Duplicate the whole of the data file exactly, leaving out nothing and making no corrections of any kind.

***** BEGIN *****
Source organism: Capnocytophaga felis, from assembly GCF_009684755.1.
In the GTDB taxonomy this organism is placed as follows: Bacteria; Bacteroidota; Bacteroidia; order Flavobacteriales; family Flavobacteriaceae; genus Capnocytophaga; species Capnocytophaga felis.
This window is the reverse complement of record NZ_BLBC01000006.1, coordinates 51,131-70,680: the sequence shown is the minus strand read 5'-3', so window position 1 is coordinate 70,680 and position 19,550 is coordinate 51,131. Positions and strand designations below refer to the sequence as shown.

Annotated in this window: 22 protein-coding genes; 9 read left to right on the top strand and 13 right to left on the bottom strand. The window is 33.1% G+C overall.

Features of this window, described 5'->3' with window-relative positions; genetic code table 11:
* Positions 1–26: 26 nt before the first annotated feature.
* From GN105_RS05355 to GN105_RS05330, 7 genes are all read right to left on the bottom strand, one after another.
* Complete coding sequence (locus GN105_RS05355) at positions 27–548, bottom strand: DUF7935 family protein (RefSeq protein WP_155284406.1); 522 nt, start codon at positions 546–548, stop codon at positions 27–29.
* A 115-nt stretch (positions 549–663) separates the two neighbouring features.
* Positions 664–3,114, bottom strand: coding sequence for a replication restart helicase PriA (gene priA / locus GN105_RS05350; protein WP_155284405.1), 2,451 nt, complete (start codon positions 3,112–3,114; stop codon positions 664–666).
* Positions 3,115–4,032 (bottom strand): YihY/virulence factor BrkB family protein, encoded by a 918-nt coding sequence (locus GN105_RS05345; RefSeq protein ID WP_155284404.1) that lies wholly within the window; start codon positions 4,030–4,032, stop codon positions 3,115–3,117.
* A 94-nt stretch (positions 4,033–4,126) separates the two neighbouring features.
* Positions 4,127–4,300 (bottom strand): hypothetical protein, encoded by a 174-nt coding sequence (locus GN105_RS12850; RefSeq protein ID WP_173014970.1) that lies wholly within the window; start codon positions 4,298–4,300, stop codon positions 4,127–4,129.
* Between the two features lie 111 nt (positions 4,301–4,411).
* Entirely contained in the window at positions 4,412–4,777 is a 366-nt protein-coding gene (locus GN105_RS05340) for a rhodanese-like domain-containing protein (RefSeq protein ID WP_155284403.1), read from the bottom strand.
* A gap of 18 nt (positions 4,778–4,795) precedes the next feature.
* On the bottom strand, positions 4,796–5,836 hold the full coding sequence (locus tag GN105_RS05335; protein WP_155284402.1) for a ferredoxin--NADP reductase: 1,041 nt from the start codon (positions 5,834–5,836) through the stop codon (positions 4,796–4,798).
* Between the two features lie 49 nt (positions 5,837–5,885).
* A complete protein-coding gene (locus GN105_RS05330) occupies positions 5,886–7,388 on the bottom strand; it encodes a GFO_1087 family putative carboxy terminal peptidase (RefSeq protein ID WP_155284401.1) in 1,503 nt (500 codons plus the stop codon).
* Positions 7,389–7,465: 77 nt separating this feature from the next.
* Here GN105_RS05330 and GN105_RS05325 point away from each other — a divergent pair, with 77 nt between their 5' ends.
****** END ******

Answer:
Source organism: Capnocytophaga felis, from assembly GCF_009684755.1.
In the GTDB taxonomy this organism is placed as follows: Bacteria; Bacteroidota; Bacteroidia; order Flavobacteriales; family Flavobacteriaceae; genus Capnocytophaga; species Capnocytophaga felis.
This window is the reverse complement of record NZ_BLBC01000006.1, coordinates 51,131-70,680: the sequence shown is the minus strand read 5'-3', so window position 1 is coordinate 70,680 and position 19,550 is coordinate 51,131. Positions and strand designations below refer to the sequence as shown.

Annotated in this window: 22 protein-coding genes; 9 read left to right on the top strand and 13 right to left on the bottom strand. The window is 33.1% G+C overall.

Features of this window, described 5'->3' with window-relative positions; genetic code table 11:
* Positions 1–26: 26 nt before the first annotated feature.
* From GN105_RS05355 to GN105_RS05330, 7 genes are all read right to left on the bottom strand, one after another.
* Complete coding sequence (locus GN105_RS05355) at positions 27–548, bottom strand: DUF7935 family protein (RefSeq protein WP_155284406.1); 522 nt, start codon at positions 546–548, stop codon at positions 27–29.
* A 115-nt stretch (positions 549–663) separates the two neighbouring features.
* Positions 664–3,114, bottom strand: coding sequence for a replication restart helicase PriA (gene priA / locus GN105_RS05350; protein WP_155284405.1), 2,451 nt, complete (start codon positions 3,112–3,114; stop codon positions 664–666).
* Positions 3,115–4,032 (bottom strand): YihY/virulence factor BrkB family protein, encoded by a 918-nt coding sequence (locus GN105_RS05345; RefSeq protein ID WP_155284404.1) that lies wholly within the window; start codon positions 4,030–4,032, stop codon positions 3,115–3,117.
* A 94-nt stretch (positions 4,033–4,126) separates the two neighbouring features.
* Positions 4,127–4,300 (bottom strand): hypothetical protein, encoded by a 174-nt coding sequence (locus GN105_RS12850; RefSeq protein ID WP_173014970.1) that lies wholly within the window; start codon positions 4,298–4,300, stop codon positions 4,127–4,129.
* Between the two features lie 111 nt (positions 4,301–4,411).
* Entirely contained in the window at positions 4,412–4,777 is a 366-nt protein-coding gene (locus GN105_RS05340) for a rhodanese-like domain-containing protein (RefSeq protein ID WP_155284403.1), read from the bottom strand.
* A gap of 18 nt (positions 4,778–4,795) precedes the next feature.
* On the bottom strand, positions 4,796–5,836 hold the full coding sequence (locus tag GN105_RS05335; protein WP_155284402.1) for a ferredoxin--NADP reductase: 1,041 nt from the start codon (positions 5,834–5,836) through the stop codon (positions 4,796–4,798).
* Between the two features lie 49 nt (positions 5,837–5,885).
* A complete protein-coding gene (locus GN105_RS05330) occupies positions 5,886–7,388 on the bottom strand; it encodes a GFO_1087 family putative carboxy terminal peptidase (RefSeq protein ID WP_155284401.1) in 1,503 nt (500 codons plus the stop codon).
* Positions 7,389–7,465: 77 nt separating this feature from the next.
* Here GN105_RS05330 and GN105_RS05325 point away from each other — a divergent pair, with 77 nt between their 5' ends.